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Iodine and Carbonate Species Monitoring in Molten NaOH–KOH Eutectic Scrubber via Dual-Phase In Situ Raman Spectroscopy

  • Adan Schafer Medina
    Adan Schafer Medina
    Pacific Northwest National Laboratory, Richland, Washington 99354, United States
  • Heather M. Felmy
    Heather M. Felmy
    Pacific Northwest National Laboratory, Richland, Washington 99354, United States
  • Molly E. Vitale-Sullivan
    Molly E. Vitale-Sullivan
    Pacific Northwest National Laboratory, Richland, Washington 99354, United States
  • Hope E. Lackey
    Hope E. Lackey
    Pacific Northwest National Laboratory, Richland, Washington 99354, United States
  • Shirmir D. Branch
    Shirmir D. Branch
    Pacific Northwest National Laboratory, Richland, Washington 99354, United States
  • Samuel A. Bryan*
    Samuel A. Bryan
    Pacific Northwest National Laboratory, Richland, Washington 99354, United States
    *S.A.B.: email, [email protected]; tel, 509-375-5648.
  • , and 
  • Amanda M. Lines*
    Amanda M. Lines
    Pacific Northwest National Laboratory, Richland, Washington 99354, United States
    *A.M.L.: email, [email protected]; tel, (509) 375-5689.
Cite this: ACS Omega 2022, 7, 44, 40456–40465
Publication Date (Web):October 28, 2022
https://doi.org/10.1021/acsomega.2c05522

Copyright © 2022 Battelle Memorial Institute. Published by American Chemical Society. This publication is licensed under

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Abstract

Molten hydroxide scrubbing of off-gas vapors is a potential process to improve safety during the operation of generation IV molten salt nuclear reactors (MSRs). MSRs produce off-gases that can be vented by the reactor core and treated via off-gas scrubbers. Molten hydroxide scrubbers focus on capturing volatile iodine radionuclides, and they can also be used to capture aerosols and particulates and to neutralize acidic species. The performance of these scrubbers depends on the chemical interactions of the scrubbing medium with the off-gas species. Knowledge of the concentration and speciation of scrubbed or target species, as well as process and environmental interferents, can enable advanced operation of MSR off-gas treatment systems. Optical online monitoring is an excellent technology to provide this information in real time, while limiting the need for operators to interact with radioactive samples through hands-on interrogation. Raman spectroscopy can provide crucial chemical information on the state of the molten eutectic during treatment in the molten phase, as well as the gas phase. In this work, Raman spectroscopy is used to detect iodine species, specifically iodate, in the molten phase of a NaOH–KOH eutectic and to construct a calibration curve of the Raman signal of those species. Additionally, a carbonate interferent is followed from the gas phase to the liquid phase as a basis for reaching a Raman-aided mass balance of the molten hydroxide eutectic scrubber system.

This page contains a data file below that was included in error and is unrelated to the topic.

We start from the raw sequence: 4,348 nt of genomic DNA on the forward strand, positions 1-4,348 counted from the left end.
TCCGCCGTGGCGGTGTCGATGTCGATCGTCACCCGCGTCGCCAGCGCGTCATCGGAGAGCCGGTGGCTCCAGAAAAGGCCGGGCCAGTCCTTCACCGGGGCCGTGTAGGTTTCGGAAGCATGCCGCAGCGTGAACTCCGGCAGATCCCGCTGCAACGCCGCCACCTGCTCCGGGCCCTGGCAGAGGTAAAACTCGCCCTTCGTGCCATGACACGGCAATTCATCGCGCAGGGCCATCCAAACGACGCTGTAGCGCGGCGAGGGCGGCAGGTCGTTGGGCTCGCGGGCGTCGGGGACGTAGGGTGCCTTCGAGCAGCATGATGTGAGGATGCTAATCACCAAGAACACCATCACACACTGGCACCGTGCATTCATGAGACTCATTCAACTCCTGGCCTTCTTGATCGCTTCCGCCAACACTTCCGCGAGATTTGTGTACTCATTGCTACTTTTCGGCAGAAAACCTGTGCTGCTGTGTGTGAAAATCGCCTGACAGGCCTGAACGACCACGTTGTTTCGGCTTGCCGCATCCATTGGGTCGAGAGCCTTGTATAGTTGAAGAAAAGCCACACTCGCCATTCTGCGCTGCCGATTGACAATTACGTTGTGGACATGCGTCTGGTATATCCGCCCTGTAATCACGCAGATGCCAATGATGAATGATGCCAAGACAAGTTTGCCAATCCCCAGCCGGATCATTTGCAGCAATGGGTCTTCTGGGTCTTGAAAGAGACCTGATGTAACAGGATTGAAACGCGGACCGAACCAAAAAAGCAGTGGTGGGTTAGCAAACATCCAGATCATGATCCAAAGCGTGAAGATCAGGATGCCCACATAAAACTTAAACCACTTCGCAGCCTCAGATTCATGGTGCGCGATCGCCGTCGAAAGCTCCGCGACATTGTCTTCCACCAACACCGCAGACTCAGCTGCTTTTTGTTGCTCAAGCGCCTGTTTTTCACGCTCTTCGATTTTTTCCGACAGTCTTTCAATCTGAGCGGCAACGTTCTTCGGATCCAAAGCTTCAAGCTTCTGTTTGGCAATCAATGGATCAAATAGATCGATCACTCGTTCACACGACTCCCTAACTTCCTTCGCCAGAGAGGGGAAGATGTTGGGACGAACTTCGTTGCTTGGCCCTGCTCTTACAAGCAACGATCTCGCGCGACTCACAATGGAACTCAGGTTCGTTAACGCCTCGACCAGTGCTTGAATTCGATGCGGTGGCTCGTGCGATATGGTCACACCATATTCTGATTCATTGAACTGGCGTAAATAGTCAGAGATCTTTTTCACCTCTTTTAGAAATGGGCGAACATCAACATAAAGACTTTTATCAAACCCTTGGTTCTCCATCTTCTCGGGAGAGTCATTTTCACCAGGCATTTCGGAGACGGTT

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Introduction

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Nuclear energy has many advantages over other renewable energy technologies, namely independence from transient conditions such as weather and location. Next-generation nuclear reactors are a promising energy source to provide stable, safe, and operationally efficient energy in an effort to decarbonize energy production. (1,2) Generation IV nuclear reactors aim to address the limitations of existing nuclear reactors and are projected to contribute significantly to many countries’ baseload power in the near future. (3) Of generation IV nuclear reactor concepts, the molten salt reactor (MSR) offers several safety features, including a homogeneous fuel composition, low vapor pressures, high working temperatures at atmospheric pressure, and online refueling. (3,4) Molten salts exhibit large heat capacities, high heat transfer efficiency, high boiling points, and radiation resistance. (5−8) These physical and chemical properties contribute to the passive safety of molten salt reactor design and enable MSRs to offer several safety advantages compared to current solid-fuel reactors such as the light water reactor.
Compared to currently deployed nuclear reactor technologies, constituents of MSR off-gas streams differ in chemical speciation and fission products. (9) Off-gases from MSRs are produced by fission at the nuclear reactor core, vented from the reactor, and pumped to a series of scrubbers that selectively capture target chemical species in the off-gas stream to prevent their release into the environment. (4) Several off-gas treatment systems are being developed. These systems include solid sorbents such as silver zeolites, (10) silver mordenite, (11) silver-functionalized silica aerogels, (12) silver-loaded aluminosilicate aerogels and xerogels, (13,14) sulfur aerogels, (15) graphene aerogels, (16) metal–organic frameworks, (17) and molten salt liquid scrubbers. (10,18) More research is required to characterize each scrubber’s performance in simulated and deployed treatment systems. (19) Such a characterization can be provided by online monitoring technologies. The advancement of off-gas treatment monitoring tools provides benefits beyond MSRs, including supporting applications in spent nuclear fuel pyroprocessing and waste immobilization via vitrification. (20) Overall, process monitoring tools applied to off-gas treatment processes can enable a better fundamental understanding of the process, faster optimization, and safer deployment.